December 7th, 2009


Ume Kayo and the etiquette of disinhibition

I'm a little too jet-lagged at the moment to claim to be whirling up the Japanese archipelago like a cultural typhoon, but I do have some early interests. Mayonaka is publisher / gallery Little More's regular magazine, and the current edition sees an inspired teaming of their regular designer Kazunari Hattori with conceptual manga man Yuichi Yokoyama, who's taken photographs of children and dropped them into his characteristic halftoned, colourblended backgrounds, or inserted his oddly abstract baseball-capped figures into their midst.

Mayonaka is the most inspiring magazine I see on the Japanese racks at the moment, and Little More are little wonders. On Saturday night the gallery's biggest star, 28 year-old photographer Ume Kayo, appeared in a panel talk at Osaka's AD&A Gallery.

We've met Ume Kayo before on Click Opera, in a somewhat gossipy context. In My disappearing little dick she appeared as (nudist, bohemian, photoblogger) Patrick Tsai's love interest. Pat Pat (name-checked on the Joemus album for his rock-diving exploits) was, at the time of telling, heading to Japan to pay court to Kayo, having been "thunderstruck" by her at a french photography biennial. The quest for Kayo's favour seems to have failed; Pat Pat is now with someone else.

I missed the Kayo appearance on Saturday, preferring to sleep deeply, catching up timezones one by one. But Hisae went with her friend Kazumi and reported that Ume Kayo had spoken of her influences: a Japanese wildlife photographer famous for his shots of bathing monkeys, and Ninomiya-san from Johnny's idol group Arashi, and more specifically his erect boy-nipples. (Here Hisae could totally identify.)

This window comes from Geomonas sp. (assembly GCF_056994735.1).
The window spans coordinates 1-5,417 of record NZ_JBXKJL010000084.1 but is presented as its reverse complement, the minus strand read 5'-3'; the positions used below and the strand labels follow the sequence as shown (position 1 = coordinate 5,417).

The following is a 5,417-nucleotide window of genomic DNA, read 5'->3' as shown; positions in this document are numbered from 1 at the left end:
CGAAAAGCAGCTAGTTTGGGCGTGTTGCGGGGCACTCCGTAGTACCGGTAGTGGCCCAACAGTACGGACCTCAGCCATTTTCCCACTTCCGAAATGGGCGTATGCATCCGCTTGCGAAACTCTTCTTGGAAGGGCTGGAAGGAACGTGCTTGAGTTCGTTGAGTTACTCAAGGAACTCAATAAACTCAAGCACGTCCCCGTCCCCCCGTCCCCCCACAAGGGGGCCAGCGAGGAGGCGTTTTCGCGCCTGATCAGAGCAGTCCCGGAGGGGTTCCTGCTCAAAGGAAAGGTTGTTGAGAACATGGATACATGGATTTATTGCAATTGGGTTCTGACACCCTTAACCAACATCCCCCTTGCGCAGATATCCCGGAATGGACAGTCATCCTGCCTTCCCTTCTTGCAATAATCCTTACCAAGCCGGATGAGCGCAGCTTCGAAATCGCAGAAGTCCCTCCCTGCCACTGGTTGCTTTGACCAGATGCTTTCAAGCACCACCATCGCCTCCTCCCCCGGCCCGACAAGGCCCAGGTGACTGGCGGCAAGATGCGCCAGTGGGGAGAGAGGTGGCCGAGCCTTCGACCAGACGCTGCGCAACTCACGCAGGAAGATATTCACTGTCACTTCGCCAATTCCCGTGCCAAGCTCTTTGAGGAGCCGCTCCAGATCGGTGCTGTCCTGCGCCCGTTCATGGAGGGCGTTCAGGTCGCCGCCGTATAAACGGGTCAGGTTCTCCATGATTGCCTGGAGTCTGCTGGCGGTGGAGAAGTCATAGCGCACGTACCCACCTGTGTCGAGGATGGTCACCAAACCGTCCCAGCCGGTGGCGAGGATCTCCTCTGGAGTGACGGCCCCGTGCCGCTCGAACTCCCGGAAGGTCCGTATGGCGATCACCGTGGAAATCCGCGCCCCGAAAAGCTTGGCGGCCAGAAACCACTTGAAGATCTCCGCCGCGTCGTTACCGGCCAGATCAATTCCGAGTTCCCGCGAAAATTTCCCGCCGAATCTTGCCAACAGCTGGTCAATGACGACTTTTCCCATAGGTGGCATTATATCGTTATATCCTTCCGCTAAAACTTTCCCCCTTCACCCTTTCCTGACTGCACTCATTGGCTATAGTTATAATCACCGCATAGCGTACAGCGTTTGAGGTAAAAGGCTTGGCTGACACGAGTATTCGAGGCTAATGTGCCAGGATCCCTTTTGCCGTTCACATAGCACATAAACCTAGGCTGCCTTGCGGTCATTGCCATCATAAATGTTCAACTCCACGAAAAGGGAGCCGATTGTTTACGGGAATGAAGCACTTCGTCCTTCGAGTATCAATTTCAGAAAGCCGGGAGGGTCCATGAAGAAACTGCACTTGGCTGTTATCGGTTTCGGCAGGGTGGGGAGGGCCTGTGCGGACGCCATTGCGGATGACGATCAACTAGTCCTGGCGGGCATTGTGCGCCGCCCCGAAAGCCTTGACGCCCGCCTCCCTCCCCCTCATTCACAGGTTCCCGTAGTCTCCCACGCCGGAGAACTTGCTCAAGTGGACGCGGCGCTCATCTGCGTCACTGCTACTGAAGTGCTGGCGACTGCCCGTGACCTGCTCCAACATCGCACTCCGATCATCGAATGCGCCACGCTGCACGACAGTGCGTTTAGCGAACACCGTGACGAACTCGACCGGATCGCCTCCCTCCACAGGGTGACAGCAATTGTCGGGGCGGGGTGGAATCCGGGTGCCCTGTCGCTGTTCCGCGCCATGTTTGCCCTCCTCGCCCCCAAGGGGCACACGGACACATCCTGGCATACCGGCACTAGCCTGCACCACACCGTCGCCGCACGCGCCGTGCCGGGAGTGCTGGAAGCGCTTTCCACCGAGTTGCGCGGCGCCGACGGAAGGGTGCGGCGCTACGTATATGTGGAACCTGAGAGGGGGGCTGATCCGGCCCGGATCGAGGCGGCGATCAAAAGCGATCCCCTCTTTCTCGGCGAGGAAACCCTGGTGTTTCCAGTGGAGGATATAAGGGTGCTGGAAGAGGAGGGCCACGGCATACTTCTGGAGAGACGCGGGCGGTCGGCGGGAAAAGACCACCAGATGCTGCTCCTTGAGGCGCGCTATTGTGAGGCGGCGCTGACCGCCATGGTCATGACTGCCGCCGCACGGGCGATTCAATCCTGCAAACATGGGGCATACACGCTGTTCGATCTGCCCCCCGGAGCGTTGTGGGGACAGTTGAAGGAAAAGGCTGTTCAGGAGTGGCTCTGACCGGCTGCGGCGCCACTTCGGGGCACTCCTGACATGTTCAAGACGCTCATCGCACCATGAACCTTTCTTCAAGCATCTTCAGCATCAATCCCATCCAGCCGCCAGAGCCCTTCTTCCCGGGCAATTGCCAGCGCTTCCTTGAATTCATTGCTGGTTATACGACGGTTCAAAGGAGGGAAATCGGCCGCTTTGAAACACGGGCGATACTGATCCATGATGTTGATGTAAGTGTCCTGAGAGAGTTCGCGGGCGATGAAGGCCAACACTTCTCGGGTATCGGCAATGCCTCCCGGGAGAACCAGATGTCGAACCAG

A cursary leaf through Ume Kayo's three photo books in, say, your local branch of Tsutaya will give you the impression that her favourite subject is people goofing around. Her first book, Umeme, won the Kimura Award and scored sales of over 100,000 copies for Little More, her publisher. That was mostly Ume and her friends goofing around, giggling at the sight of a bald man with a grain of rice on his head, and so on. The next book, Danshi, sold "only" 40,000 copies and focused on schoolboys goofing around in playgrounds. Her latest, Granpa, is a tender study of Ume's grandfather goofing around.

Last night I drank a lot with some of Hisae's Osaka friends and ended up doing synchronised enka dancing and thinking -- as you do when drunk and jet-lagged -- about how different socities organise inhibition and disinhibition. I must say I admire both; a semi-legenday character like Pat Pat impresses me for his mad Baal-Byron exploits, his disinhibited impulsiveness (although only a certain tweeness saves that stuff from Dash Snow-style tragedy). But ultra-shy, ultra-quiet, inhibited people impress me too. I really identify with their interiority, their withdrawal.

I wouldn't do anything as crude as align Japan with either inhibition or disinhibition. Clearly, though, this country has very distinctive ways of organising when and how you transition from one state to the other. From the extremes of one state to the other. For Japanese people can be the most massively reserved, autistically detached people in the world. And yet, as a drunken night of enka singing -- or the photographs of Ume Kayo -- demonstrate, they can be super-disinhibited when etiquette calls for it. And that -- the fact that there's an etiquette of disinhibition just as there's an etiquette of inhibition -- is an interesting paradox in itself.